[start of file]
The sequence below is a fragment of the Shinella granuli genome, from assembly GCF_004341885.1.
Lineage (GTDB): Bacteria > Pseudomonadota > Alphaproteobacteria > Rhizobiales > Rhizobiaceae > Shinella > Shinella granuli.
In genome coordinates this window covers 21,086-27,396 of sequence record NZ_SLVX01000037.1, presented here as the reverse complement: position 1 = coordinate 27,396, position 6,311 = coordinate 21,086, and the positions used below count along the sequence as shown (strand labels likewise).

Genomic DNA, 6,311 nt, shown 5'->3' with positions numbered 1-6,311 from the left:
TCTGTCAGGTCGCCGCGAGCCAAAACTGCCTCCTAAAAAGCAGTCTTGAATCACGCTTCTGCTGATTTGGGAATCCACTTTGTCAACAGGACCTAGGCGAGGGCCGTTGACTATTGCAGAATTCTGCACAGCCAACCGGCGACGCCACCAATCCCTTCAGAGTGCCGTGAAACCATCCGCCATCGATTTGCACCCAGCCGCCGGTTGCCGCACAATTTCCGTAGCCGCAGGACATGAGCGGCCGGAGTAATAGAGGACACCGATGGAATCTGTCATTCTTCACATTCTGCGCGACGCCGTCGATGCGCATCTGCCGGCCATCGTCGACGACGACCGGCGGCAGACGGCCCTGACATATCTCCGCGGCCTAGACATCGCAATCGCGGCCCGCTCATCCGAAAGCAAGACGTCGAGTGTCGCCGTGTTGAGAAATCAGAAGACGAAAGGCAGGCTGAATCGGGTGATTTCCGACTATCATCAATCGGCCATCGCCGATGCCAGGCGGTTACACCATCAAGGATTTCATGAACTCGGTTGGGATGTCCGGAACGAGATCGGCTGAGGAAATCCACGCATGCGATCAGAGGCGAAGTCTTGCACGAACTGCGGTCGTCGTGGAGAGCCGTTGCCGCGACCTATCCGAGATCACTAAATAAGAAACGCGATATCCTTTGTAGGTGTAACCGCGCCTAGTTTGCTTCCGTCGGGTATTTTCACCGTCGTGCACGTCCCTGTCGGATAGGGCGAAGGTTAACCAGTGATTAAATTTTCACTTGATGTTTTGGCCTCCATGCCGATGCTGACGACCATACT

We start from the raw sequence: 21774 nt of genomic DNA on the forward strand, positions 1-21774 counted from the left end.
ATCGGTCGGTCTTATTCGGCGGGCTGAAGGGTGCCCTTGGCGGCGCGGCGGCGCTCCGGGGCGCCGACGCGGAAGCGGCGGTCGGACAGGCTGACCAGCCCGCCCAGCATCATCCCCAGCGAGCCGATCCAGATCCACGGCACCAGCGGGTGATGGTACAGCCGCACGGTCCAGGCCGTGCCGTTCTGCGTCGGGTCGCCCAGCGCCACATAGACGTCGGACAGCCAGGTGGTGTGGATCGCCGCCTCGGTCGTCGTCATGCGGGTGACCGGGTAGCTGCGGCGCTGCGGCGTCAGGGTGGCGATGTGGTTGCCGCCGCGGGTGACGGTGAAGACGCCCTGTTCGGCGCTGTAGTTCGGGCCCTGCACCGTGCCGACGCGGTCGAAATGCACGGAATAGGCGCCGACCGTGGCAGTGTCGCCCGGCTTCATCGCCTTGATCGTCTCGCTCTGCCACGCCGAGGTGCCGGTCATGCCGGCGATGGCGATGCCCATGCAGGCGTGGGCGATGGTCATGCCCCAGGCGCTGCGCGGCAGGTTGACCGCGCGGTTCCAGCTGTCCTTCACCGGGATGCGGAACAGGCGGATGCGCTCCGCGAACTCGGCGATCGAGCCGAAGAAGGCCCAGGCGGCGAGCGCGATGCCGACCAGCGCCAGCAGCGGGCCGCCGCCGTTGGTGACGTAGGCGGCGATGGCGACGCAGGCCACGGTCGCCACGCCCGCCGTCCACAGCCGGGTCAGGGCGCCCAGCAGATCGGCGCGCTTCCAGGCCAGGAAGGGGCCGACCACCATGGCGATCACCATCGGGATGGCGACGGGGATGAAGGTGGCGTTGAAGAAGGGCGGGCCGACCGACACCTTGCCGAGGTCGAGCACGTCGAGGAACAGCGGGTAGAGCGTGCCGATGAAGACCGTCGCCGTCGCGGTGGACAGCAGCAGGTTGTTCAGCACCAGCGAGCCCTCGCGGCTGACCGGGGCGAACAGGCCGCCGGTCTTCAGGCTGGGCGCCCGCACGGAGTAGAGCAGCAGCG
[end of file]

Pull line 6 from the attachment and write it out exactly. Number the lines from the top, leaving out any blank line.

We start from the raw sequence: 21774 nt of genomic DNA on the forward strand, positions 1-21774 counted from the left end.